Your Auburn Dads
Last week, with Father’s Day on the horizon, I asked for your favorite Auburn-related memories that included your dad, and you definitely delivered. I had planned on picking a few to post, but all were too awesome to leave out. That means this post is going to be long, very long, but it’s worth it. If you love Auburn, read them all.
These were so good that it’s given me an idea that hopefully will come to fruition in the next year. Stay tuned, and thanks again to all that took the time to tell me about your dads. If you have a story to tell, please feel free to send it in and I’ll add it to this post.
“My father (John Sharp, Class of 1949, Forestry-right in photo) won the beard growing contest one year while at Auburn! The annual contest was held by the Forestry Department. He also wore his Auburn belt for years until it finally broke. I remember fearing that belt! Today, It belongs to my daughter, Casey Page, Class of 2009! As my father would say, Auburn gave him something that no one could take from him! An education! War Damn Eagle, Daddy!” –Pam Sharp Cray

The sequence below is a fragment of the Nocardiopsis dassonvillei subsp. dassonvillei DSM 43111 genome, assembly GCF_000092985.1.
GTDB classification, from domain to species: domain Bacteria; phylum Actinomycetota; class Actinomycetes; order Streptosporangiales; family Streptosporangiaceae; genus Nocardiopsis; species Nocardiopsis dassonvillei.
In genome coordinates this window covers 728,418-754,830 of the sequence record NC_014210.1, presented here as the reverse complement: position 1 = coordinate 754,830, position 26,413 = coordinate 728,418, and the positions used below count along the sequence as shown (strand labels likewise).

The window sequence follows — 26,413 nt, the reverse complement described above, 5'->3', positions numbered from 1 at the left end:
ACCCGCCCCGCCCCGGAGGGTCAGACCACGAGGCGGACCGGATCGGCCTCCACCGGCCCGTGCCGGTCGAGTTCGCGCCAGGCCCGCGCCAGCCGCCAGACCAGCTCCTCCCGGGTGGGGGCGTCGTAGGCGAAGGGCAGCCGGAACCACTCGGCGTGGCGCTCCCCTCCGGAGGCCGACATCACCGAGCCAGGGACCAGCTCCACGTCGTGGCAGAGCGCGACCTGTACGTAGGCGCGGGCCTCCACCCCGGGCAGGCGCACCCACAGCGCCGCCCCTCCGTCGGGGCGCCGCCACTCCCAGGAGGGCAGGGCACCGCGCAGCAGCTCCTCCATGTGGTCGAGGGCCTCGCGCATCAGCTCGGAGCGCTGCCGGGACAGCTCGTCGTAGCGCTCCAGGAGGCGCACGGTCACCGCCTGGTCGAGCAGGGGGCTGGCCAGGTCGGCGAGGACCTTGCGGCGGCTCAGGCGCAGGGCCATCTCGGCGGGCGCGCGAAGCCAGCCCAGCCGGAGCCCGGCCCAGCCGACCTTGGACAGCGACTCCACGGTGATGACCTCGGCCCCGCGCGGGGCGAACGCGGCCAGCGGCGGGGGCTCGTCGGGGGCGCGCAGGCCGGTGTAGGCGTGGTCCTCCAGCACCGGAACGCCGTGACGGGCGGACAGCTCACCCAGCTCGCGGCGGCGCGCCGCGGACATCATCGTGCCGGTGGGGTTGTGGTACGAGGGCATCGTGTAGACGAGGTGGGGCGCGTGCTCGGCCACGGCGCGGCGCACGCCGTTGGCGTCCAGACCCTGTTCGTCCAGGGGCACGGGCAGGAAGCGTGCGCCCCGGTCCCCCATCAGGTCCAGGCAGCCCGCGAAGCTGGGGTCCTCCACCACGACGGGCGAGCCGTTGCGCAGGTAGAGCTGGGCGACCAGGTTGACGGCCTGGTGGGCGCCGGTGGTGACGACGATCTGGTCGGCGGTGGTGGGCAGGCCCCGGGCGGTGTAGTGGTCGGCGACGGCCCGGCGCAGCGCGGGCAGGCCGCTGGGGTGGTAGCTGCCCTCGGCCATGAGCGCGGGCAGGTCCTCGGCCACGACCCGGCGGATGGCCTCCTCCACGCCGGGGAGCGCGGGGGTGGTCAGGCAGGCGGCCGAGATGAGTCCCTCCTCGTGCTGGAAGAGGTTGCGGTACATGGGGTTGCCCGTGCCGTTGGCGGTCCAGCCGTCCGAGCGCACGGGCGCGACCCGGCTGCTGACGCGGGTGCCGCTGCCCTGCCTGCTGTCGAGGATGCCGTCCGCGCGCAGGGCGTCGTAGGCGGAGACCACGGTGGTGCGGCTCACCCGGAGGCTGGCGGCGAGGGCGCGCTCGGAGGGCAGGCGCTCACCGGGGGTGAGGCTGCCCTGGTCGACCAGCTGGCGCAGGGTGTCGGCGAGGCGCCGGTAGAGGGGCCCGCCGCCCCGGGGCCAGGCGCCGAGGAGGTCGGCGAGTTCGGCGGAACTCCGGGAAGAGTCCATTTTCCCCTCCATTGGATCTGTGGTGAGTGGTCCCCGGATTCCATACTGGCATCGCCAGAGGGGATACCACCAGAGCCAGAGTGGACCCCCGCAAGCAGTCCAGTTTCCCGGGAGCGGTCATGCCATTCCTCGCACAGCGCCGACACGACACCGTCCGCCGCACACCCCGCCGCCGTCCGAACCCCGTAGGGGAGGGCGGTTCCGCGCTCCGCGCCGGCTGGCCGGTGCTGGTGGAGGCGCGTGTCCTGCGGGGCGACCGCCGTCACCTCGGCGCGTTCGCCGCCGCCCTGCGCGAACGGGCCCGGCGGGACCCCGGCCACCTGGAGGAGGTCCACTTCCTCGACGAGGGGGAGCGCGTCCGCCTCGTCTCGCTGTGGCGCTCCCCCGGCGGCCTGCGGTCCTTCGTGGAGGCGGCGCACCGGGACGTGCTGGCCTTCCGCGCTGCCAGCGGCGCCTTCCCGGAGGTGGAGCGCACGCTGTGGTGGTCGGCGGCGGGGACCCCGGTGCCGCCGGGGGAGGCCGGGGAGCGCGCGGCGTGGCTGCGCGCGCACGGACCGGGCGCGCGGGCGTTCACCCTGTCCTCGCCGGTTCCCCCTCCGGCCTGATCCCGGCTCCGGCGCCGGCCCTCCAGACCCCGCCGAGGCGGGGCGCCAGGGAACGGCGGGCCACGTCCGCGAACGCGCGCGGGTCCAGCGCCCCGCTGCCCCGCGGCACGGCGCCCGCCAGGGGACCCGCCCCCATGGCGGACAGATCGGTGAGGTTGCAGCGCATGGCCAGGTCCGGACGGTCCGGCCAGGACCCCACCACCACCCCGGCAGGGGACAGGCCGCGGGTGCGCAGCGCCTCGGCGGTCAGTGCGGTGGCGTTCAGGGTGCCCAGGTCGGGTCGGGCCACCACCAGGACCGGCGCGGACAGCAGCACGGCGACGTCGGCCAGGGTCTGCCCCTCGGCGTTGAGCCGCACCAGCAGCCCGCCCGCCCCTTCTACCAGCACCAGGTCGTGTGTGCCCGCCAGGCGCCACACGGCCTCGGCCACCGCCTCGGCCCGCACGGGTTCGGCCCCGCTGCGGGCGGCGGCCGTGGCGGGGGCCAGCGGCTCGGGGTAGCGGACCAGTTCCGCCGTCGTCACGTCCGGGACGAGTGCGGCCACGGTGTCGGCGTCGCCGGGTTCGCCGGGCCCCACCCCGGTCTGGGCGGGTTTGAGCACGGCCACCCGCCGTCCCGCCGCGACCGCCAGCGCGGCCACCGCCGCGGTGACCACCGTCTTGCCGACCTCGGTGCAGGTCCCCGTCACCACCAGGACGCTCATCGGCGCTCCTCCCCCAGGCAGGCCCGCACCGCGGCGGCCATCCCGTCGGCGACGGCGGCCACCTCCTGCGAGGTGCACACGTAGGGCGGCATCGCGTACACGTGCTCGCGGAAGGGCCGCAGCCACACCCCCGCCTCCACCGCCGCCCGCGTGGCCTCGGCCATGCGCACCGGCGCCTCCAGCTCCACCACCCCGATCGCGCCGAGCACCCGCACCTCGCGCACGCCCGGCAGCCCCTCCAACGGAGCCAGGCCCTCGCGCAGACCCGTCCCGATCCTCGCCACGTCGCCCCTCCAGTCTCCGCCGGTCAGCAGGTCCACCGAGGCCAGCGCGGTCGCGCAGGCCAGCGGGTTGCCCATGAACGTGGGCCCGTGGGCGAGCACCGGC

“The week after the AU men’s basketball team lost to Syracuse in the NCAA Tournament in 2002 or 2003, my Dad happened to be on campus at Auburn. He graduated in ’72 and was a Lifetime member of the Alumni Assoc. He passed a young man who was wearing a Syracuse hat so he stopped him and asked him what he was doing wearing it? The guy kinda laughed and said it’s not because of the basketball game, he attended Syracuse before he came to Auburn. To which Dad replied, “Hell I attended kindergarten before I came to Auburn but you don’t see me wearing a kindergarten hat!” The guy removed the hat.” –Drue Knowles
“In 1936, my dad completed his studies at East Mississippi Junior College in Scuba, Mississippi and was accepted to the University of Alabama to compete his college education. He arrived in Tuscaloosa with the letters documenting his acceptance to Alabama, his financial aid acknowledgement, and his work-study job confirmation with the University. When he arrived at the University of Alabama Admissions Office, he was informed that his financial aid and his job would not be available to him. The promises made by Alabama in the letters were not to be honored. My dad felt betrayed.